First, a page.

Option 3: define a FeatureVector trait with a method features: Array[Double], adding the type bound T <: FeatureVector

Now we are getting somewhere – this design alleviates the two stated disadvantages of Option #2. However, this unfortunately assumes that the original definition of T must have been aware of the FeatureVector trait in order to extend it. Alternatively, the caller could define and instantiate some “wrapper” class that extends FeatureVector. One hazard of the wrapper approach is that it could become unwieldy if we want to further augment T with other functionality. We would either need separate wrappers for every combination of functionalities, or we would need to nest wrappers somehow. If we did decide to use wrappers, we could use Scala’s implicit machinery to automate the wrapping/unwrapping with a view bound T <% FeatureVector.

Type classes

The concept of sub-typing is usually associated with an is-a relation: the bound T <: FeatureVector asserts that our code can treat T as a FeatureVector in the sense that T will supply a features() method. A type class can be thought of as a has-a relation: we would like to ensure that type T has some associated type FeatureVector[T] capable of computing features(x: T) for any given instance x of type T. This design facilitates separation of concerns while still leveraging the type system: instead of having our item T know how to turn itself into an Array[Double], we can easily drop in different implementations of FeatureVector[T] that may compute features(x: T) in different ways. Also, by supplying separate T-parametrized types for different functionalities, we can mix and match behaviors onto our pre-existing type T more easily than we could with wrappers. A classic example from the Scala standard libraries is the Ordering[T] trait: Rather than requiring instances of T to supply an implementation of compare(x: T), we can rely on the existence of an Ordering[T] capable of computing compare(x: T, y: T).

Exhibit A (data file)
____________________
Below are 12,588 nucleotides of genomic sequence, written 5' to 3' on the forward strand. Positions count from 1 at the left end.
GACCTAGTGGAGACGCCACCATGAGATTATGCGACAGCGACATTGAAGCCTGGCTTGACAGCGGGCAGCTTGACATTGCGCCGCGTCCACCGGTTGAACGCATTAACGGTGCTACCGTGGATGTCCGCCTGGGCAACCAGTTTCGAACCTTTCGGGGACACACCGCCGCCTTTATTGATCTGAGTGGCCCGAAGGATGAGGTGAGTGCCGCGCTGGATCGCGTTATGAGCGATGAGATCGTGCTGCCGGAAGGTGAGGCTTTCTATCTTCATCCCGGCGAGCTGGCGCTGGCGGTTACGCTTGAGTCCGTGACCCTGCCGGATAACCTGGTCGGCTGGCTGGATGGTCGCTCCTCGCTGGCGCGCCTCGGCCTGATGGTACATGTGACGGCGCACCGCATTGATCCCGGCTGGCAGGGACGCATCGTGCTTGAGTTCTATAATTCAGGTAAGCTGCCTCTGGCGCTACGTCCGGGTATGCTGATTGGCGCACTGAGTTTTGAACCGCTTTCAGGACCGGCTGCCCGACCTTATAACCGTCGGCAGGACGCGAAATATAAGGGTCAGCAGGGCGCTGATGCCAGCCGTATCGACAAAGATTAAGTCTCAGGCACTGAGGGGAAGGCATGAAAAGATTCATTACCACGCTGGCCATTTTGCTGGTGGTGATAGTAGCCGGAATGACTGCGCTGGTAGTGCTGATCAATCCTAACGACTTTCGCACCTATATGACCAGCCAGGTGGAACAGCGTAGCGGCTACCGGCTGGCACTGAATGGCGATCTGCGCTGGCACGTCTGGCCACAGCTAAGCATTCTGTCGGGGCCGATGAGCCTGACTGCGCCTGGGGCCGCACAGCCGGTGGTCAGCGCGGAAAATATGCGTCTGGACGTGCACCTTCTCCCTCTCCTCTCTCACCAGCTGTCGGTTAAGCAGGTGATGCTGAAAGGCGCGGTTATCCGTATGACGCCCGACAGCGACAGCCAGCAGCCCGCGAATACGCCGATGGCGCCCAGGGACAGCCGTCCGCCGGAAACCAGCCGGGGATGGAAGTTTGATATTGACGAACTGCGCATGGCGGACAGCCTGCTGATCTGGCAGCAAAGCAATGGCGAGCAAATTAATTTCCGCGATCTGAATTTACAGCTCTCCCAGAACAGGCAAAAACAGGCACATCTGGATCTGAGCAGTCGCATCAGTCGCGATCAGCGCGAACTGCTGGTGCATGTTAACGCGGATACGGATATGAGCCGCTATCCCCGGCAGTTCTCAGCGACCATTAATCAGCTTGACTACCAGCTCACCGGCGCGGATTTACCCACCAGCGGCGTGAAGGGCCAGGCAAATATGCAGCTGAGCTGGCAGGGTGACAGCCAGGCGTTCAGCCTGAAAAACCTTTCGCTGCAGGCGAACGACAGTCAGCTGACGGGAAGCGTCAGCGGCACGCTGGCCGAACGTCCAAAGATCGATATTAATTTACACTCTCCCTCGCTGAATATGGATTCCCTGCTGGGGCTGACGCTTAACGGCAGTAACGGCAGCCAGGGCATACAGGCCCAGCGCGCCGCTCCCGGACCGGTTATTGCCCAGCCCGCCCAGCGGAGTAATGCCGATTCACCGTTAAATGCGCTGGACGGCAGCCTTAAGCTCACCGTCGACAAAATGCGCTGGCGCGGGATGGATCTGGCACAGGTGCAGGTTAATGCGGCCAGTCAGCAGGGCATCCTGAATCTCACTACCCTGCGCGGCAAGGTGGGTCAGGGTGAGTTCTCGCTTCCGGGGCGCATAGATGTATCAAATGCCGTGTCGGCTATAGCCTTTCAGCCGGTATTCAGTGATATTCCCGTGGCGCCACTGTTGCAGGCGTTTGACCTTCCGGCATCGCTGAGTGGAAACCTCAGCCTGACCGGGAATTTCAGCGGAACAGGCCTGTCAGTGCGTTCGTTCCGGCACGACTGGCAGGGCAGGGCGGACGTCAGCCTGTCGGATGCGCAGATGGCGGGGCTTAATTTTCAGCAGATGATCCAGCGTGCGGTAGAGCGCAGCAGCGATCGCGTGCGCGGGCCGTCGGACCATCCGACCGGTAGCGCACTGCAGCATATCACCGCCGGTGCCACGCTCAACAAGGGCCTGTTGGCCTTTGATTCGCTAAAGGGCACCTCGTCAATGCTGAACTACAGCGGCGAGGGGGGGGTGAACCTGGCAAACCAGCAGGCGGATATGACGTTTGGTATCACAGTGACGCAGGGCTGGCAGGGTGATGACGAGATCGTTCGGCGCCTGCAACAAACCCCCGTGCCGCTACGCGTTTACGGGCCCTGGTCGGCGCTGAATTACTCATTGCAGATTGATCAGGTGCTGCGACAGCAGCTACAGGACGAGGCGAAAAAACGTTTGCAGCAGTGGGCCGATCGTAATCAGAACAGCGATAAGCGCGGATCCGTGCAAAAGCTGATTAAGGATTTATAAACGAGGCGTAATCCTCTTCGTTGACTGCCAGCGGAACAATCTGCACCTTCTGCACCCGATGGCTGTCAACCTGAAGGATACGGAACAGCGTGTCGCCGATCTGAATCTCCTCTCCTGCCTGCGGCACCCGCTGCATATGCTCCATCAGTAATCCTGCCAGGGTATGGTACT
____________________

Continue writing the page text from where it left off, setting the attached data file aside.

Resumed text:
Option 4: define a type FeatureVector[T] and use the context bound T : FeatureVector

In this version, we have a type-parameterized trait FeatureVector[T], which we define as being able to compute features(x: T) for instances of our type T. Similar to a view bound, the context bound LinearClassifier[T : FeatureVector] asserts the existence of an implicit instance of type FeatureVector[T] in the scope of the caller, and then threading it through to all further calls.  If no FeatureVector[T] is available, we will get an error at compile time. For a full runnable example using this approach, see this gist.

Note that we could use this design without context bounds or implicits by explicitly passing around an instance of FeatureVector[T], similar to how we passed a function around in Option #2 above. Like Option #2 however, we would have the burden of passing an extra argument around, and this inconvenience might discourage us from factoring our code in this way.

This has been a slightly circuitous journey, but I hope the running example and discussion of different alternatives has helped to illustrate the usefulness of the type class pattern and context bounds in Scala. See the references below for more details.